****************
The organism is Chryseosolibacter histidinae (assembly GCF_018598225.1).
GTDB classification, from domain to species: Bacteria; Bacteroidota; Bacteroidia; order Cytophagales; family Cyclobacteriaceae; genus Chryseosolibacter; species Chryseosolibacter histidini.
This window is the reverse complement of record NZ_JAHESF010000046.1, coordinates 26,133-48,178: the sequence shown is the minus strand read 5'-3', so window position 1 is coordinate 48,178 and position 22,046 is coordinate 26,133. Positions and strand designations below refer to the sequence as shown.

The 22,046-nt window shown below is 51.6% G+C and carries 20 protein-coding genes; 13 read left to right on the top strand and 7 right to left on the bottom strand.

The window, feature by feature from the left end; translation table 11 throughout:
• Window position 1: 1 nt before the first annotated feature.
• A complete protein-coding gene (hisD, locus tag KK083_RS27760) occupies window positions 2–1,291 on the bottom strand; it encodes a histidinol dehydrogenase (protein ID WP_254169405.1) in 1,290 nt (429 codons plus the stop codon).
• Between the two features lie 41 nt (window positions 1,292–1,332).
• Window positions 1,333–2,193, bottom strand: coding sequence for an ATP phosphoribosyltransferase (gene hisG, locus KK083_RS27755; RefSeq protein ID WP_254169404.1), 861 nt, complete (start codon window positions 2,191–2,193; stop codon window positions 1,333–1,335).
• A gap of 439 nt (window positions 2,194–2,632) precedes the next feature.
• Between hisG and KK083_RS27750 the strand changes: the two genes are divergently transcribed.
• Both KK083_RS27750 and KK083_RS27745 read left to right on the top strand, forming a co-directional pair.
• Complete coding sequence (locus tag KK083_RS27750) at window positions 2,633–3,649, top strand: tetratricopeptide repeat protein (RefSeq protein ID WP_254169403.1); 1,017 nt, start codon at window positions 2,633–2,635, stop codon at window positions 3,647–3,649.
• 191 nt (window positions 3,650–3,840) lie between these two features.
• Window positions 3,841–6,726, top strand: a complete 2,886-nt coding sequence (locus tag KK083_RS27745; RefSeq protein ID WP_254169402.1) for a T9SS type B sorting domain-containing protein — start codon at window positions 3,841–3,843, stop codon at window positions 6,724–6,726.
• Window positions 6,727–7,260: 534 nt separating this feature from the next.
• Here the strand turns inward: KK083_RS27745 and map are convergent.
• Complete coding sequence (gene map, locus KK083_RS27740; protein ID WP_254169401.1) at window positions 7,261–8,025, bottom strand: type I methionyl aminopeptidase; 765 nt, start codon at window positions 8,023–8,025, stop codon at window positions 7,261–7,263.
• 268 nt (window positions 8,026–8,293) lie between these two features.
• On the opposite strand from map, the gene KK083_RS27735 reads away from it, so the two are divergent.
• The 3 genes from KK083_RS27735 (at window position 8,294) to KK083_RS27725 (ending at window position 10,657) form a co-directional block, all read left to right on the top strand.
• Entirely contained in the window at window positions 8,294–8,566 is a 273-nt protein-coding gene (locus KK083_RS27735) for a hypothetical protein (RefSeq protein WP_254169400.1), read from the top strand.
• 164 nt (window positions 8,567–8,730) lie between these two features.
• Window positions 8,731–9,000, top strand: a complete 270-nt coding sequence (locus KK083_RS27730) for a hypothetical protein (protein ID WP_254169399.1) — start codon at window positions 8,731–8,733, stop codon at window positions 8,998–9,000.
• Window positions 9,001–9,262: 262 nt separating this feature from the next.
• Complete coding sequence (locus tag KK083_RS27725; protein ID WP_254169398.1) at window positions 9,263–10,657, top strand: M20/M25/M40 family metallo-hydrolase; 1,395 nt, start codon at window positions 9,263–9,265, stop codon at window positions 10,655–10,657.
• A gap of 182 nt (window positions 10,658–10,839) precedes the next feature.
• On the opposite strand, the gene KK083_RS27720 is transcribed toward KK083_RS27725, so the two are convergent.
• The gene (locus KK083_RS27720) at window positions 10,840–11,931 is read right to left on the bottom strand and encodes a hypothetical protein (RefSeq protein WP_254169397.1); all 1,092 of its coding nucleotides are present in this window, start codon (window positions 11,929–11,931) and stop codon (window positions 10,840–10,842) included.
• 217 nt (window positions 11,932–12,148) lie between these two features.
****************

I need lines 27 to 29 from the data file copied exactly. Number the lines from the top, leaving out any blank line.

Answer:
• A gap of 182 nt (window positions 10,658–10,839) precedes the next feature.
• On the opposite strand, the gene KK083_RS27720 is transcribed toward KK083_RS27725, so the two are convergent.
• The gene (locus KK083_RS27720) at window positions 10,840–11,931 is read right to left on the bottom strand and encodes a hypothetical protein (RefSeq protein WP_254169397.1); all 1,092 of its coding nucleotides are present in this window, start codon (window positions 11,929–11,931) and stop codon (window positions 10,840–10,842) included.